“Causation of Juvenile Delinquency” (1956)
In 1956, a year after the AAP formed the Committee on Juvenile Delinquency, an article was published about possible causation.7 The article focused on parental factors: dishonesty, hatred of the child, inconsistency on limit setting, and subconscious gratification from their child’s activities. Almost invariably, the child referred to is a son. The article hypothesizes how only 1 of several siblings in a “good or normal” family may be considered delinquent. It also discusses what is referred to as “sociologic delinquency,” defined as a conscious departure by groups from social mores.
The article offers a fascinating window into how our view of adolescent development and behavior has evolved. Although adolescence as a distinct time of life emerged in the early 20th century as ever more children remained in school throughout their teen years, it was not until the 1950s that the pediatrician J. Roswell Gallagher founded the first adolescent medicine unit at Boston Children’s Hospital.8 The famed psychologist, Erik Erikson, did much to define the new field as well, viewing adolescent rebellion as a normal part of psychosocial development.9
In 1965, the AAP committee name was changed to the Committee on Youth, and 11 years later it was modified to the Committee on Adolescence (personal communication, Kathy Clark, AAP). The nomenclature changes were paralleled by a shift away from victim blaming, toward social determinants of health and inclusion of adverse childhood events.
“Effeminacy in Prepuberal Boys” (1961)
“It is commonplace for a physician, when a parent is troubled by his son’s girlish ways, to offer the unfounded reassurance that the boy will grow out of it.” The authors of this 1961 case series10 described 11 boys who had been followed for 2 to 5 years, with varying degrees of “gender-role disturbance.” As might be expected for an article grounded in the assumptions of Freudian psychoanalytic thinking, the text is replete with stereotypes: “sissy” boys, emotionally distant fathers, and overprotective mothers. Fathers were urged to become more involved and mothers to “untie the apron strings” and allow their boys independence. Perhaps more surprisingly, the authors acknowledged that beyond early childhood, gender-role problems “are not necessarily infinitely malleable and easily altered.” There was even a note of dubious reassurance: “the boy who is stuck with the handicap of effeminacy is still capable of living a stable and productive life,” and parents should be reminded of the many “illustrious homosexuals in the history of civilization.”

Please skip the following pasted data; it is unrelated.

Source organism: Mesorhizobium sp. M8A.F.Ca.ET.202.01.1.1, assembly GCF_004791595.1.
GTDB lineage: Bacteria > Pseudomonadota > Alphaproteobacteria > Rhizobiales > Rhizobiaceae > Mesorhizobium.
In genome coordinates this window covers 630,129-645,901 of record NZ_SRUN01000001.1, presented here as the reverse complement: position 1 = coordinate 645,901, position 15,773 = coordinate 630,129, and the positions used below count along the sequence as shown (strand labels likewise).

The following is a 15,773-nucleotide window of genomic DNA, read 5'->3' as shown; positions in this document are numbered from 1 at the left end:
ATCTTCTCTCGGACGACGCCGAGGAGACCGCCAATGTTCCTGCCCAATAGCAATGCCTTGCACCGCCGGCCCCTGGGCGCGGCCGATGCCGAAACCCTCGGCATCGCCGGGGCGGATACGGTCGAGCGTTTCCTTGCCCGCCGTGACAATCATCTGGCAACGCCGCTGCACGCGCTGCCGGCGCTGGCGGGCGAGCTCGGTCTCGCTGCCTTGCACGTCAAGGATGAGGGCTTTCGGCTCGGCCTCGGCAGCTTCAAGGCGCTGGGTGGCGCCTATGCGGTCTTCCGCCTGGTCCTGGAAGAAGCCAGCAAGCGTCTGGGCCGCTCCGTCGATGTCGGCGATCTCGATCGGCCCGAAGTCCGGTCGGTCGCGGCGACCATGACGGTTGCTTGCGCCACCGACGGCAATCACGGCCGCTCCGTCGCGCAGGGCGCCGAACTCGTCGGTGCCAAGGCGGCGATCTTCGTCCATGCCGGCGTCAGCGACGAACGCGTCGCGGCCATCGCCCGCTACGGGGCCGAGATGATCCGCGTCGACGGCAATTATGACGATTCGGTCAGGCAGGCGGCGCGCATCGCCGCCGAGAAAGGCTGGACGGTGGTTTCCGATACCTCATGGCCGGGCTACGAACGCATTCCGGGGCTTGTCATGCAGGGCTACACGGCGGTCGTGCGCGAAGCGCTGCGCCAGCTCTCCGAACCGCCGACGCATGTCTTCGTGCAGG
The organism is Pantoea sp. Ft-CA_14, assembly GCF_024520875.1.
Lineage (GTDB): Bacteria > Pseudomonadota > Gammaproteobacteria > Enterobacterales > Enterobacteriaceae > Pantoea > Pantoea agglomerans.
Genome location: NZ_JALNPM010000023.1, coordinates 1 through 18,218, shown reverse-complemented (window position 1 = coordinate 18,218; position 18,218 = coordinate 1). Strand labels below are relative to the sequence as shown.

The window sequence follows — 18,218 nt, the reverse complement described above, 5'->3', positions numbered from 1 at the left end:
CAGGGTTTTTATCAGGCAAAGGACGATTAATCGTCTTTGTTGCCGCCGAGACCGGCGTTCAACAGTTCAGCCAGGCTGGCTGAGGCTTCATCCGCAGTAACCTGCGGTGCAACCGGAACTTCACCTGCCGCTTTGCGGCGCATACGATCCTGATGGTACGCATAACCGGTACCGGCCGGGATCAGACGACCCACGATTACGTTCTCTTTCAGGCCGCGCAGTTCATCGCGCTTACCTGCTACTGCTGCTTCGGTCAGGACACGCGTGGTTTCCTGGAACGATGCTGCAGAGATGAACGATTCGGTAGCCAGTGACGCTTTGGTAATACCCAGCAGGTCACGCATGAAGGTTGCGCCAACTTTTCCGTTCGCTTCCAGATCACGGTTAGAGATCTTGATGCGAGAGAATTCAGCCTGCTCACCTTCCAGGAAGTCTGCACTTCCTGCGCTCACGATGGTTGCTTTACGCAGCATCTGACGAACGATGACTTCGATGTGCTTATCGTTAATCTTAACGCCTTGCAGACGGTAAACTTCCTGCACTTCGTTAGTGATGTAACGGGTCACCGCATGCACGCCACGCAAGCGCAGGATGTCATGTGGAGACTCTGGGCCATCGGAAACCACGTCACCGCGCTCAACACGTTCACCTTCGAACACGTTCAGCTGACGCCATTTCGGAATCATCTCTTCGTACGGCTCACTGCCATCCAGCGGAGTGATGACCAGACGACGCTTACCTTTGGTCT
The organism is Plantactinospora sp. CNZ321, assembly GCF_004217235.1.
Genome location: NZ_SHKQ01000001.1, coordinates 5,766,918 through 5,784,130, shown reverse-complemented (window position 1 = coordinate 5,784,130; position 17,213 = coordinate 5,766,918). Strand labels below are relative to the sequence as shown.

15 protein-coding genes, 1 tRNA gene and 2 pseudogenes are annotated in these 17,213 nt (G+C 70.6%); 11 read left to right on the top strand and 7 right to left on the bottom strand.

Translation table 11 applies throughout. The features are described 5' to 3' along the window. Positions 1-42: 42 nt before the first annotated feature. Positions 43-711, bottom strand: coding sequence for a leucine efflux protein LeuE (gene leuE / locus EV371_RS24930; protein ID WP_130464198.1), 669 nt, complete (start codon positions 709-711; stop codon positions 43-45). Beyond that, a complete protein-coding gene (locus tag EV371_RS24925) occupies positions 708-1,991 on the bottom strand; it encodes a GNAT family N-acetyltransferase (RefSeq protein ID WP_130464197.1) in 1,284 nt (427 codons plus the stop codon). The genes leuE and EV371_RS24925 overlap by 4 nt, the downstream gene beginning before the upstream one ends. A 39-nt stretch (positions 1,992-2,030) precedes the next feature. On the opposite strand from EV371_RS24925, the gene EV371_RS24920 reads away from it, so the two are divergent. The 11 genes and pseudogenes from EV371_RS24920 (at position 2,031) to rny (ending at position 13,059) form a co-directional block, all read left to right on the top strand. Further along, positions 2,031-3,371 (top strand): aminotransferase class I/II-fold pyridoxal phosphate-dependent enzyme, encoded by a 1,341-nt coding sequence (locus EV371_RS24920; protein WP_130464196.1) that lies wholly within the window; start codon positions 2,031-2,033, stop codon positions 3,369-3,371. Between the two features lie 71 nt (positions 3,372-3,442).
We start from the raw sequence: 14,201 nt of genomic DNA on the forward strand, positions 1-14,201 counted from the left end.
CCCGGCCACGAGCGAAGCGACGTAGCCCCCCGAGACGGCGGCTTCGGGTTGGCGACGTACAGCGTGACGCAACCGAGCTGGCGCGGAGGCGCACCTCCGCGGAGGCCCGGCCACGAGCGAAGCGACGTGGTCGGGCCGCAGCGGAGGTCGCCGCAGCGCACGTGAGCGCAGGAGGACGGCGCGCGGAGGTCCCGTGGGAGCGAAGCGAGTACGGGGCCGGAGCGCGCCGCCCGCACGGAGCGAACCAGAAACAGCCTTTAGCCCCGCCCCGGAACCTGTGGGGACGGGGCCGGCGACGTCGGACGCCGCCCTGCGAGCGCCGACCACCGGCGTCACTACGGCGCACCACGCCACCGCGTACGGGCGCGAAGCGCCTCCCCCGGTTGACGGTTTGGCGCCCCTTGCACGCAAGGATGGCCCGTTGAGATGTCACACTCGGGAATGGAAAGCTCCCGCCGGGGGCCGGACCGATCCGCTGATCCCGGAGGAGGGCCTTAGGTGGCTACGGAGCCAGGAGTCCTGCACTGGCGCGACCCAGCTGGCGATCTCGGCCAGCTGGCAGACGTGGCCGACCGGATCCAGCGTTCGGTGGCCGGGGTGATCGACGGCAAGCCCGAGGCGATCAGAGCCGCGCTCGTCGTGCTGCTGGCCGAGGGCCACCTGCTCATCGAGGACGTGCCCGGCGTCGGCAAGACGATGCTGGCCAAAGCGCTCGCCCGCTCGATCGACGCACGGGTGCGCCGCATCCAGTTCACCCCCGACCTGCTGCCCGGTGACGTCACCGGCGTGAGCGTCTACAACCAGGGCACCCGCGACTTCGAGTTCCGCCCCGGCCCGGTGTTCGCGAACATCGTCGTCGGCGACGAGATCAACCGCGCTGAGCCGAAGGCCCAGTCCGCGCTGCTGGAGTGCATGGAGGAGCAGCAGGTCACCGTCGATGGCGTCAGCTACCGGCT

Even allowing for such hints of acceptance, the assumptions pervading this article seem a universe removed from those of the AAP’s most recent statements11 on treating children with gender incongruence. Most sobering of all, however, is that the paper came from one of the most distinguished child psychiatry services in the country, at Johns Hopkins University School of Medicine. The senior author, John Money, later became infamous for his pivotal role in the history of intersex treatment. In contrast to his comments on older children, Money believed that a person’s sense of gender was in fact completely malleable under 18 months of age. Therefore, he concluded that infants with ambiguous genitalia should be raised by no other criteria than medically- or surgically-assigned gender. This approach remained the dominant approach to intersex infants until the 1990s.12 Money put his theory to the test by reassigning an infant boy named David Reimer to be raised as a girl following a disfiguring circumcision. Despite Money’s claims of success, “Brenda” Reimer was deeply unhappy and eventually went public with her story after medical and surgical attempts to transition back to male identity.13 Money’s theory is now remembered as a parable of a horrific idea that became standard practice.
“Comparative Incidence of Birth Defects in Negro and White Children” (1965)
We initially chose this article14 because of its title. Aside from its use of a racial epithet that has since become unacceptable, its wording evokes American medicine’s deeply-rooted obsession with describing the physical and mental differences between Black and white bodies. Indeed, the most infamous example of racialized science in North American history, the United States Syphilis Study based in Tuskegee, was in its final decade as when this article was published.15,16 It would be unacceptable for an author today to analyze a population by racial classification without explicitly acknowledging race to be a social construct.
Nonetheless, this article is different from some of our other examples and illustrates that first impressions can be deceiving. In fact, Dr Angella Ferguson of Howard University was one of the first renowned female African American Professors of Pediatrics in the country.17 Recognizing that estimates of congenital anomalies were derived largely from white populations, she and coinvestigator Leonard Altemus conducted a 10-year review of nearly 80 000 infants born in Washington, D.C.’s 2 Black hospitals. The authors concluded that the incidence of birth defects was higher among Black than white infants and that some defects were more common in one group than the other. Perhaps more importantly, they did not resort to biological racial differences to explain the discrepancy. As they made clear in their introduction, the recent discoveries linking rubella and thalidomide to congenital anomalies had generated widespread interest in the role of environmental teratogens. Such exposures plausibly were more likely to affect the neighborhoods where Black Americans lived. The intent of the article was clearly not to place blame on the bodies of Black Americans, but shift attention to their social environment. This article, which attempted to reduce structural racism in research, was published a year after the Civil Rights Act was passed by Congress. Subsequent years have seen increased efforts to address disparities in social determinants of health and codification of approaching demographic characteristics as social constructs.